To get their brains warmed up today for fun, I drew four squares on the board. I asked my students to divide each square into fourths, four different ways. I asked them to try it in their notebooks for a few minutes before we volunteered to try on the board. It told them that there could not be repeat divisions. All the ways had to be completely different.
They all took a few minutes at drawing the divisions in their squares in their notebooks and suddenly their hands shot up to volunteer with the enthusiastic "OOhh, Oohh! I got it !" sounds that drive the level of excitement about problem solving in math class.
The first student came up and drew what I expected. I have made an Educreations video that shows what was going on and the solution so you can try this with your students in the classroom. Practice drawing that last box a little bit before you teach it.
By the time we were done, they were pretty mad at me, but I explained that I wanted them to understand that often math has abstract ideas. That it produces things that fit patterns that we don't expect. I wanted them to understand that division can mean more than just one way of thinking, just like the box method and different entry points we all use to solve. I explained that the last design fit the rules, but not what we were used to thinking about, much like learning box method division.
I asked students to join me in front of the whiteboard on the floor.
Before I began the lesson, I shared with them their pretest scores from several weeks ago. The highest score on that pretest was 1 out of 33 points. I talk with my students about growth and progress continually on different levels because it helps students see how they are mastering CCSS. I have chosen to review the pretest now because I want them to start appreciating how far they have come in this division unit and also think about what goals they need to set !
The day before, I passed out Division Test Review 1 & Division Test Review 2 according to student mastery levels. I had them partnered up with a person who had the opposite worksheet than they did. They had worked on these in class from the day before and used this opportunity to use this completed review assignment as a final discussion. It was time to acknowledge our learning, ask more questions and review standards learned. They compared their sheets to help support each other in their learning and coach each other. This collaboration is helpful in building confidence, affirming their understanding and developing trust.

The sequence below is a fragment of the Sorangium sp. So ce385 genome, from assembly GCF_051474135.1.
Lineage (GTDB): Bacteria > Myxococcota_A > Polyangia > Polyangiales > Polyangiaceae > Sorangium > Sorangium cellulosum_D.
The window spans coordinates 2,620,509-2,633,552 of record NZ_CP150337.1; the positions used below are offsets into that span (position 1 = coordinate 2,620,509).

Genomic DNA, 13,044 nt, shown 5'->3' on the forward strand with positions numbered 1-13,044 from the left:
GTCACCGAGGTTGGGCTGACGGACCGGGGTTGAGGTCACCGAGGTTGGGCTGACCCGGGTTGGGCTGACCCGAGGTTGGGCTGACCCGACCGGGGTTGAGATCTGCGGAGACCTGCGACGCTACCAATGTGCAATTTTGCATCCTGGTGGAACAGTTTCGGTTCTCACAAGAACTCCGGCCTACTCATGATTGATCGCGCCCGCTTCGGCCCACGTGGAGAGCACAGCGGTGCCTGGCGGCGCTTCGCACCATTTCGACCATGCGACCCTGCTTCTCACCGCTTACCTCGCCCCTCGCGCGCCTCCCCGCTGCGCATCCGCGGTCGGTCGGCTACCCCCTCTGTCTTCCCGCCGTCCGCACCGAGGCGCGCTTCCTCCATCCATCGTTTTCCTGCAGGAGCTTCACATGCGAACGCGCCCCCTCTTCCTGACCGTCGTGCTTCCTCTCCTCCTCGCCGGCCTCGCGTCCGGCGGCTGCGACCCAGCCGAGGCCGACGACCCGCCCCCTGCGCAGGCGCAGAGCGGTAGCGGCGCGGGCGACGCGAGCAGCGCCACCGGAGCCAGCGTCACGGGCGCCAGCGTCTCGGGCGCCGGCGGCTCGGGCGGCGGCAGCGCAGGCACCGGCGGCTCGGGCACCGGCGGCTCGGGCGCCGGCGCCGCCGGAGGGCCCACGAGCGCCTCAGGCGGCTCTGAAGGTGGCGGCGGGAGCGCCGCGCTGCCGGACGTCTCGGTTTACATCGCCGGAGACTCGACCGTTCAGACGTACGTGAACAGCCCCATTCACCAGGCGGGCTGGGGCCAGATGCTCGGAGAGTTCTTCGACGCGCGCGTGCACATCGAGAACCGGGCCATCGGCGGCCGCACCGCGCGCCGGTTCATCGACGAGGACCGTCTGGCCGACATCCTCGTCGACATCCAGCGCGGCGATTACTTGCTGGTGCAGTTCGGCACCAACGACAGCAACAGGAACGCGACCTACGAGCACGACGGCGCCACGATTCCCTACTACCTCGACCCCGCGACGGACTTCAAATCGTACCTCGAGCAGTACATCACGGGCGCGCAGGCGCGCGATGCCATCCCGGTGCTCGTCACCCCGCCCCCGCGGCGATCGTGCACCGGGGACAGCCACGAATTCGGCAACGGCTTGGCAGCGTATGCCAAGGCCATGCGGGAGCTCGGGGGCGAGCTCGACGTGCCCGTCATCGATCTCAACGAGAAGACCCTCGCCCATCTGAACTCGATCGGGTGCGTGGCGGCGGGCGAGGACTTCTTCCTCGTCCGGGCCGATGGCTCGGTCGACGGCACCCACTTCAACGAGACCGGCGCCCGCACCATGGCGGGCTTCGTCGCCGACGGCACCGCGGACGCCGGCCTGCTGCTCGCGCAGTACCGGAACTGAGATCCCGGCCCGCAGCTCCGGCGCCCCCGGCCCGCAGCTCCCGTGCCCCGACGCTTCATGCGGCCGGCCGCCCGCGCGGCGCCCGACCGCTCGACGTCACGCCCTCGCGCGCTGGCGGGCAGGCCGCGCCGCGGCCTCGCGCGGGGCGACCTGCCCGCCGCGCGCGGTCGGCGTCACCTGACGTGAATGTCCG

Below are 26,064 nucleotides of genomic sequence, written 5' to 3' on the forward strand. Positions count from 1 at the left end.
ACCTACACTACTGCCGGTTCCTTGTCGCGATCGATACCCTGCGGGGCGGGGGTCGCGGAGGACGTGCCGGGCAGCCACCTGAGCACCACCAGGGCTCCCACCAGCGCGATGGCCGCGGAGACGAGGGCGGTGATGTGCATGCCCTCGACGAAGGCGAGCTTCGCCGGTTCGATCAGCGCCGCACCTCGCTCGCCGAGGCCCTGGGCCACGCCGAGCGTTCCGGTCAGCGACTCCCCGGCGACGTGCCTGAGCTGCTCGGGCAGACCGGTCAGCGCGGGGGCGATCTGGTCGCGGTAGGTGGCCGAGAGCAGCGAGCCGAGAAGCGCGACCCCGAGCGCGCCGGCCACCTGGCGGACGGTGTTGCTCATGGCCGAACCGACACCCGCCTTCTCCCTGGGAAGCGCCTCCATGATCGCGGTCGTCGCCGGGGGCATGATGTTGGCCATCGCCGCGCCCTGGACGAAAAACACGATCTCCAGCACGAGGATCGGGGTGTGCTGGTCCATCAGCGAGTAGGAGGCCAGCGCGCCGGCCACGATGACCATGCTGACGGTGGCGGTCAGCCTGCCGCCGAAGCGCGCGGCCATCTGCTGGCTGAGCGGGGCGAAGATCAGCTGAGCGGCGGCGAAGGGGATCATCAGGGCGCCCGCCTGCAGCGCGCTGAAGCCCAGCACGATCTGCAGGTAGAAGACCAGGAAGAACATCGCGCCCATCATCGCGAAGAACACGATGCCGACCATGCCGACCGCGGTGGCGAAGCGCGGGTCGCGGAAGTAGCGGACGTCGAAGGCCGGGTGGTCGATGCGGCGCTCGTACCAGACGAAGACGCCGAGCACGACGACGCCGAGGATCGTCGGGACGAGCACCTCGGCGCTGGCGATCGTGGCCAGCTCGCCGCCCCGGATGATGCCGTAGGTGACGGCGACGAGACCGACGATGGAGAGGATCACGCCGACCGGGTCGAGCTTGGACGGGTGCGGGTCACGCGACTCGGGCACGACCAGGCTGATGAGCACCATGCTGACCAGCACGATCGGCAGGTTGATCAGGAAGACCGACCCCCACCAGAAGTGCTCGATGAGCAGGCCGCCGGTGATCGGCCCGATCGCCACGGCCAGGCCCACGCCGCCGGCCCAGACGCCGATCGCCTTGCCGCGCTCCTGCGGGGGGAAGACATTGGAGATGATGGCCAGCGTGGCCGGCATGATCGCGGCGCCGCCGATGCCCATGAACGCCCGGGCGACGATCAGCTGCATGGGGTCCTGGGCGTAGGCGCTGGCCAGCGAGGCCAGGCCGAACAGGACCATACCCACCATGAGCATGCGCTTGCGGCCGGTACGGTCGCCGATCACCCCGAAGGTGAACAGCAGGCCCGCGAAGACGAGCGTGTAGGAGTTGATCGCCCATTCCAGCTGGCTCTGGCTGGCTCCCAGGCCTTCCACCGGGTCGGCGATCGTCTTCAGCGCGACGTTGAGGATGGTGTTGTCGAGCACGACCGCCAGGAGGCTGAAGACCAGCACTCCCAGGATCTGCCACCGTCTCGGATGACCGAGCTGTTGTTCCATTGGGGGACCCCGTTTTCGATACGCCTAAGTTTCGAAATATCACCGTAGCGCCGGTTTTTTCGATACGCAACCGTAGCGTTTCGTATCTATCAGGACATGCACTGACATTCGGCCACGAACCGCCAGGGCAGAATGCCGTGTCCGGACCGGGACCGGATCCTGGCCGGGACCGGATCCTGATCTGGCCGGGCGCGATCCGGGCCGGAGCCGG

I wrote each problem sample first from Test Review 1 and then Test Review 2 so that students could share answers and ask questions no matter which sheet they had completed. They collaborated in their work to find out where they made a mistake. It was often subtraction. Once and awhile it was multiplication facts like 8 x 60 listed as 240. (Whoops! ) Dialogue about strategies went back and forth between partners when the word problems were the topic.
Each student shared their equations and we debated where they were written correctly. I explained that sometimes problems can be solved with different equations. But that the ones on this assignment were pretty straight forward. Two step problems are difficult and we debated the problem about the power outage. In this problem, the last step is subtraction. Most missed it.
We discussed the meaning behind each number in the equation and then it made sense to most students. They could see they had only solved for the people whose power was restored on Wednesday and not Thursday. So we discussed how we can tell it is a multliple step problem.
I asked if students had any more questions about their work.
I asked students to get out their notebooks and list the goals that are on our whiteboard. I list "kid friendly" goals paraphrased directly from the CCSS. I know that if they write them down, their brains will further understand what they need to know. Through writing, reading is forced, and then through the discussion of each one, the synthesis completely takes place. It gives them direction and completes the review assignment. The next task was to discuss what we needed to do to prove we mastered our goals and standards. The question posed was: What are you going to do to show you have mastered these standards?
Finally, we listed the most important things that would help us master the formal test. Our Notes contains blue writing that are what my class found that was important for them to remember.
I wanted to close this lesson today by having my students write to me about the things they appreciated learning, how they were going to show me how they mastered standards, and/or areas in which they needed more support. Using the notes from the board that we had compiled, I wanted them to list the specific things they would be using to show mastery. I reminded them how far they had come in mastering standards in comparison to the pre-test scores, but that division is complicated and they need to think about how they would succeed. I took a look at each student's list as they finished them. Afterward, I had students log onto Read, Write, Think.org onto the Letter Generator and choose Friendly Letter.
From this generator, they could write a properly written letter to me, reflecting, acknowledging their responsibility to learn the standards, explaining their thoughts and writing what they needed to do to practice. I will use this to also help assess their test readiness and look at what questions they may still have. With individualized learning, I will assess only those who I think are ready.
In this Educreations Video, you can see some of the samples of the letters we generated and printed. Language arts standards are being mastered through this writing lesson too. These letters were written as rough drafts. They will be edited later.